When you want to build an indoor racquetball court, it is safe to assume that you would probably end up spending around $30 to $40 per square foot, especially if you want to solidify your court with concrete supported by steel frame. The concrete material and the steel frame will make your racquetball court sturdier and less likely to budge against the elements.
If you are building the court in your own home or property, the good news is that you no longer have to spend money on finding land to build the court on. Then again, you would probably still spend money to clear the land if you want to set the foundations for the court.
In most cases, a maximum of 1,000 square feet of concrete would be needed for the floor. Meanwhile, if you are going to go for a fully enclosed racquetball court, you might end up spending about 2,500 square feet of concrete.
So, by using the figures above in relation to how much money you would have to spend per square foot on a fully enclosed racquetball court, you might have to shell out a total of almost $100,000. And that doesn’t even include extra expenses like painting, fencing, and lighting. Factoring in those expenses may very well add an extra $10,000 or so.
Then again, depending on the materials you used and on how solid the foundations are, you may be able to cut half of the price and spend a total of somewhere close to $40,000. However, this is already a cheap court that probably doesn’t have the same solid foundation and materials that a more expensive racquetball court has.
Moreover, if you want to cut down on expenses, you might want to choose a court with fewer walls. You can go for a three-wall variation or even a variation that lacks the side walls so that you can save money. However, keep in mind that spending for a cheaper variation would mean that the experience won’t be the same as an actual racquetball court.
There are DIY projects that can save you a ton of money if you use repurposed materials for the walls and the flooring of your racquetball court. If you were to do so, you might not even spend more than $10,000 for the entire project as long as you know how to construct your own court and that you have a way of obtaining repurposed materials.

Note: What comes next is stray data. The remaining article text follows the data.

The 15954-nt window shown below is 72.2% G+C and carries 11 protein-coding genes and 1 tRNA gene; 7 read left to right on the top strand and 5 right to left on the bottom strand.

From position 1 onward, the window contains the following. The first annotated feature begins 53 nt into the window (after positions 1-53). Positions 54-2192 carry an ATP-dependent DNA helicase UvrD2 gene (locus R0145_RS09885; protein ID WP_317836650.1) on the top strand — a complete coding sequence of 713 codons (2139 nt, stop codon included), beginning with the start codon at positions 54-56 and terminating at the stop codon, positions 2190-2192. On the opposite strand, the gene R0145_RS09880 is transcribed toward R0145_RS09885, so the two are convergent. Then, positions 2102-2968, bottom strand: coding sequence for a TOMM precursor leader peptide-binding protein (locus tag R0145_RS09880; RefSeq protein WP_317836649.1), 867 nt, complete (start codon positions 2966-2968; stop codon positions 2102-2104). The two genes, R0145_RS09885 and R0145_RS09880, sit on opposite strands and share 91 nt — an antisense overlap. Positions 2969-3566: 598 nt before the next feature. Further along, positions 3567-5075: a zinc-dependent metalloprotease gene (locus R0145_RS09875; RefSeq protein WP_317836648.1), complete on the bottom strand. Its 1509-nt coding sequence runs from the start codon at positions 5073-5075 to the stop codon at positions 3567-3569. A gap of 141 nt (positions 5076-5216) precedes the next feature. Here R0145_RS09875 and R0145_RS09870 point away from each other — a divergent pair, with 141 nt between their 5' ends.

Still, a DIY racquetball court probably won’t have the same kind of quality assurance as an actual standard racquetball court constructed in accordance with the right specifications. This all means that, yes, a racquetball court is an expensive project.
My Favorite Racquetball Equipment
Thanks for reading this article. I hope it brought you great value that you can implement into your own life! Here you can find my favorite racquetball equipment that I love and think you could like too.
- Racket: My favorite racquetball racket is the HEAD Intelligence. This racket is implemented with technology that makes the string fibers stiff quicker, which increases power. Also, it reduces vibrations to the handle as well. This racket is from the heavy end, which further increases the power, and that’s the way I like it!
- Racquetballs: Penn Ultra-Blue racquetballs are among the most commonly used racquetballs of all time, and there is a reason for that. These balls fit all skill levels, and as I’m only a hobbyist, these balls are the best choice for me. Also, I love the blue color.
- Racquetball shoes: The proper shoes are the second most important piece of equipment after your racket. ASICS Men’s 4 Court Shoes are perfect for racquetball because of the softer gum rubber soles and reliable support throughout the shoe. Also, I love the breathability of these shoes. On the conside, the lashes are quite short but manageable.
- Fan Equipment: If you’re a fan more than a player, you don’t want to miss Fan Equipment by Fanatics. You can find items from various sports that bear your favorite team’s logo, such as jerseys, gift ideas, or other surprising things.